The first two completed shows went to Ted Turner in October, despite Pat Mitchell’s promise that funders never saw shows in advance. Wussler reported that Ted Turner loved what he saw. PBS however did not. Pat Mitchell told Wussler she didn’t like what she saw. I never got any specific notes from Pat, however. Wussler said Pat wanted a much more domestic and less international show. So much for Ted Turner’s request to be “international, international, international,” as I pointed out and Wussler agreed.
I didn’t take Pat’s comments too seriously. She had been our senior executive at Turner Broadcasting when we produced People Count. She didn’t like that show either until it won an Environmental Media Award,
PBS hired Pat in 2000, apparently wanting to get someone outside of the Public Broadcasting tent. A few weeks before she took the job, I bumped into her at a Hilton Head Renaissance Weekend where we both appeared on the same panels. I congratulated her on her appointment and urged her to hire assistants who knew the public television system from the inside. It was an arcane, somewhat mysterious organization that could be hostile to outsiders. The traditional skills of the corporate world might not work.
I had been to several PBS conferences in the mid eighties, when I produced Hodding Carter’s series on the press, Inside Story. The atmosphere at those conferences was almost academic, a group of college administrators mixing with their brighter, more creative students. A speech was a talk among colleagues. Pat’s performance in the 2002 PBS annual convention was from a commercial universe of coiffed hair, camera makeup, dramatic lighting and a wireless mike that allowed her prowl the stage like a rock star. All the rehearsed enthusiasms seemed sad to me, as if Public Television were simply another Wal-Mart pitch for a new store.
Pat became PBS’s chief executive when the right wing attack on Public Broadcasting, which had continued since its inception, reached a new high under the Bush administration. She apparently wanted to mollify the attackers by moving PBS to the right. Her second in command, Coby Atlas, warned me at a PBS national convention, “We don’t want another Bill Moyers.” Moyers, Lyndon Johnson’s former press secretary and a long-time PBS broadcaster has been called “the conscience of journalism,” and he was a lightning rod for right wing attacks at PBS.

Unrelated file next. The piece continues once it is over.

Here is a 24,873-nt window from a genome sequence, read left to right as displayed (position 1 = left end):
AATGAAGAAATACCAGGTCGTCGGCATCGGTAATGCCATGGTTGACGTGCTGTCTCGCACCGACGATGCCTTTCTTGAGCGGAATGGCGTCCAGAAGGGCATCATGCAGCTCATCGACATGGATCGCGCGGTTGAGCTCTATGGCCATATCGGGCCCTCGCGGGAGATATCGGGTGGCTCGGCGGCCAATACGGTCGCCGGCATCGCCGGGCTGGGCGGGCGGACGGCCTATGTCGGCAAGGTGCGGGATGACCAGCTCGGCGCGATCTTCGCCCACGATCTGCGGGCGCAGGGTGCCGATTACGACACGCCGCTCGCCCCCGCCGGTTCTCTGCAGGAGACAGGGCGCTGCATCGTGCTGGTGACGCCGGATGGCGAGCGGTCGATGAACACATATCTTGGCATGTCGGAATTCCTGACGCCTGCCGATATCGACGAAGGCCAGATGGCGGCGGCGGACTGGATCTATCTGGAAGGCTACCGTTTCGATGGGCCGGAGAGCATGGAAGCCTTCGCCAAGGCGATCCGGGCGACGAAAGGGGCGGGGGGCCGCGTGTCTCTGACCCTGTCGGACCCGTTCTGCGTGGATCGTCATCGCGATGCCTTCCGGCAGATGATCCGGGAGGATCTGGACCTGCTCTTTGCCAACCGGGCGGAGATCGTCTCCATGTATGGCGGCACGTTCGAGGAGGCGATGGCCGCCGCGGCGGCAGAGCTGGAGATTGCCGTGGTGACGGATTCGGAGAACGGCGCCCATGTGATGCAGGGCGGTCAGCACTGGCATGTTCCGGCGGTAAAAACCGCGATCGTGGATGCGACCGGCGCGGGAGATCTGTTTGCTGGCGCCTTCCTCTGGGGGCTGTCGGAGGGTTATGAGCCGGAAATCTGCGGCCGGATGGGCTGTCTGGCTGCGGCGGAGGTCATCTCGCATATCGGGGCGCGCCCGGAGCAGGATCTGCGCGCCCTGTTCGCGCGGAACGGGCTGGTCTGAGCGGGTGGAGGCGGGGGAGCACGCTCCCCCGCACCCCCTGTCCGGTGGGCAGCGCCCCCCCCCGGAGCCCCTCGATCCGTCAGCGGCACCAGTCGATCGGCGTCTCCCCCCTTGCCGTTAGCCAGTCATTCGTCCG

I didn’t take Coby or Pat’s comment too seriously, because Ted Turner was paying for the series. He liked what we were doing so far. I expected his full support. I had no idea that our editorial positions were in any serious trouble until the very end. As late as December 30th, 2002, Jeff Bieber emailed me as follows: “I screened the 4th show. It was very good. Although the pieces were a bit long (knowing it is a rough cut) they were the best written segments … perhaps not as gripping vis a vis dramatic storylines, but quite coherent and well thought out.”
Marty Schram emailed me on January 5th, 2003, “Yes! This Homeland Security piece will do exactly what we need it to do for the show. It’s amazing that this so closely parallels what I’d written as a way of opening the Book’s 4th section. Complete with Nunn’s quote and Tenet’s. This makes it clear from the outset that our fourth show is part of the series – and as we build to the more cerebral connections with the rest of the pieces, it will be clear that they flow, one from the other – and that our fourth show is a grand finale that flows from the first three.”
My Third Meeting With Ted
I had my third and final meeting with Ted Turner on January 14th. I was interviewing him for the Avoiding Armageddon web site, in his large office in a building he owns in downtown Atlanta. You can see the CNN logo out his window. Turner was in great form. He referred to the nuclear weapons that Russia and the US still have aimed at each other, on thirty second alert, as “ rattlesnakes, under your dining room table, coiled up and ready to strike.”
Turner explained why he decided to put his money into the series. He said he wanted to make “an investment in the future of humanity. You know, my race, my family, and my friends. I love this planet and the birds and the animals. I mean, I want to see the environment preserved and I want to see the human race preserved. And I’d like to see everybody living decently in a more – on a more equitable, kind-hearted, thoughtful, generous world. That’s why I did it.”
If I had known I was about to be fired, I would have used my time with Ted Turner to ask him specifically to endorse the editorial direction of the series and to support the production team if we came under attack. It never even occurred to me.